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Terence Tao さんが最初に共有した投稿Anonymity on the internet is a very fragile thing; every anonymous online identity on this planet is only about 31 bits of information away from being completely exposed. This is because the total number of internet users on this planet is about 2 billion, or approximately 2^{31}. Initially, all one knows about an anonymous internet user is that he or she is a member of this large population, which has a Shannon entropy of about 31 bits. But each piece of new information about this identity will reduce this entropy. For instance, knowing the gender of the user will cut down the size of the population of possible candidates for the user's identity by a factor of approximately two, thus stripping away one bit of entropy. (Actually, one loses a little less than a whole bit here, because the gender distribution of internet users is not perfectly balanced.) Similarly, any tidbit of information about the nationality, profession, marital status, location, hobbies, age, ethnicity, education level, socio-economic status, languages known, birthplace, appearance, political leaning, etc. of the user will reduce the entropy further. (Note though that information loss is not always additive; if knowing X removes 2 bits of entropy and knowing Y removes 3 bits, then knowing both X and Y does not necessarily remove 5 bits of information, because X and Y may be correlated instead of independent, and so much of the information gained from Y may already have been present in X).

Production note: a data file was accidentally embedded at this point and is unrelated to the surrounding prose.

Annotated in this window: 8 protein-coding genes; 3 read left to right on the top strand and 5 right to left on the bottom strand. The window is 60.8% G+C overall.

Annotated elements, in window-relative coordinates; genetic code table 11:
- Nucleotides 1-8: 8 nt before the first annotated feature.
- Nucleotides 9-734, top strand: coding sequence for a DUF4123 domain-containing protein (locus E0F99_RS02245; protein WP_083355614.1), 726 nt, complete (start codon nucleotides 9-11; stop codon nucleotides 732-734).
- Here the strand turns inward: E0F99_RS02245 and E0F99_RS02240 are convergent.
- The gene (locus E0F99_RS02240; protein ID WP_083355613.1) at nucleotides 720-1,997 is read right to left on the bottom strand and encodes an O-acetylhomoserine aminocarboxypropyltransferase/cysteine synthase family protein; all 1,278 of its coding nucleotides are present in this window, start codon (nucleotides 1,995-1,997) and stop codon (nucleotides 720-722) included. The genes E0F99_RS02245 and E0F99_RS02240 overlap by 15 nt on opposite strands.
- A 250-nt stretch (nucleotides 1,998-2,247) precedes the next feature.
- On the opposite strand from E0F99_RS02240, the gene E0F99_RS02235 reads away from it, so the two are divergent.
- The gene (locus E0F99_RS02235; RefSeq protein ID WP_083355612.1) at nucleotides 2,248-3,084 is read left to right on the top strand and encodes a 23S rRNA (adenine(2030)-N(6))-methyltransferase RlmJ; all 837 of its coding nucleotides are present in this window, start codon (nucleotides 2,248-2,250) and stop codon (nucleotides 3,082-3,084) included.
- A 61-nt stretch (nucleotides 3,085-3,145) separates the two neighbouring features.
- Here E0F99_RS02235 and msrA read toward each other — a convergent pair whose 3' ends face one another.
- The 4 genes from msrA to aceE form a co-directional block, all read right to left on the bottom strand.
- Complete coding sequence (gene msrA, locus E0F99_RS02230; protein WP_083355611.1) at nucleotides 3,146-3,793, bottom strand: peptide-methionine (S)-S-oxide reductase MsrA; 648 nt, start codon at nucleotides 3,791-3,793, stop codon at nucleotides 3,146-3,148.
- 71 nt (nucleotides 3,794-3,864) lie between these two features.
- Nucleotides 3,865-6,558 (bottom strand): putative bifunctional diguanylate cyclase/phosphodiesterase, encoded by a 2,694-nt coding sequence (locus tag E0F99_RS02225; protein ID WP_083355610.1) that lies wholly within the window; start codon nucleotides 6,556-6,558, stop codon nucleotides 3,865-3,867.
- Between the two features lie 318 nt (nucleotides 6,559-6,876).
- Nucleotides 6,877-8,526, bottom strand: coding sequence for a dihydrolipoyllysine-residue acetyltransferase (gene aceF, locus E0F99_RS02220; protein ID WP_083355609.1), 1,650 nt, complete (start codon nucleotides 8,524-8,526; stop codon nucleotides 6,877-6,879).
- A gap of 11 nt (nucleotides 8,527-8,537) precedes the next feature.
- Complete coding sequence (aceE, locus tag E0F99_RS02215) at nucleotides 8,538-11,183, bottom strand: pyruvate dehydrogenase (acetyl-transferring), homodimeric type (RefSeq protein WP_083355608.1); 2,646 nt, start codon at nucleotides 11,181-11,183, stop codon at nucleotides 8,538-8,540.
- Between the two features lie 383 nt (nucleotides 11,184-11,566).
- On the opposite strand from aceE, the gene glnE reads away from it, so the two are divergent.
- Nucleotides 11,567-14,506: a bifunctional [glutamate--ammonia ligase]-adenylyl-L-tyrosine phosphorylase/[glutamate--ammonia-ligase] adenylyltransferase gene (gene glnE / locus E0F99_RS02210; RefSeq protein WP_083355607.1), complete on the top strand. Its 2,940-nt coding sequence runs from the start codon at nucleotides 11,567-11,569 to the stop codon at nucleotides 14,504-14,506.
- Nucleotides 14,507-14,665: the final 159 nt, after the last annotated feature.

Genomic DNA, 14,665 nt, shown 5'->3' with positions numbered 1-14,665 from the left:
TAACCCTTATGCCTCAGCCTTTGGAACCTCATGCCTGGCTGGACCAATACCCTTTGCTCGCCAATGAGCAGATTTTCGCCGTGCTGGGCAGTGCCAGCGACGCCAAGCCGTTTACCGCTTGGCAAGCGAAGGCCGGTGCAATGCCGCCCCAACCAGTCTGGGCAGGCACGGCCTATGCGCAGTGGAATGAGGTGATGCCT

One can reveal quite a few bits of information about oneself without any serious loss to one's anonymity; for instance, if one has revealed a net of 20 independent bits of information over the lifetime of one's online identity, this still leaves one in a crowd of about 2^11 ~ 2000 other people, enough to still enjoy some reasonable level of anonymity. But as one approaches the threshold of 31 bits, the level of anonymity drops exponentially fast. Once one has revealed more than 31 bits, it becomes theoretically possible to deduce one's identity, given a sufficiently comprehensive set of databases about the population of internet users and their characteristics. Of course, such an ideal set of databases does not actually exist; but one can imagine that government intelligence agencies may have enough of these databases to deduce one's identity from, say, 50 or 60 bits of information, and even publicly available databases (such as what one can access from popular search engines) are probably enough to do the job given, say, 100 bits of information, assuming sufficient patience and determination. Thus, in today's online world, a crowd of billions of other people is considerably less protection for one's anonymity than one may initially think, and just because the first 20 or 30 bits of information you reveal about yourself leads to no apparent loss of anonymity, this does not mean that the next 20 or 30 bits revealed will do so also.

Restricting access to online databases may recover a handful of bits of anonymity, but one will not return to anything close to pre-internet levels of anonymity without extremely draconian information controls. Completely discarding a previous online identity and starting afresh can reset one's level of anonymity to near-maximum levels, but one has to be careful never to link the new identity to the old one, or else the protection gained by switching will be lost, and the information revealed by the two online identities, when combined together, may cumulatively be enough to destroy the anonymity of both.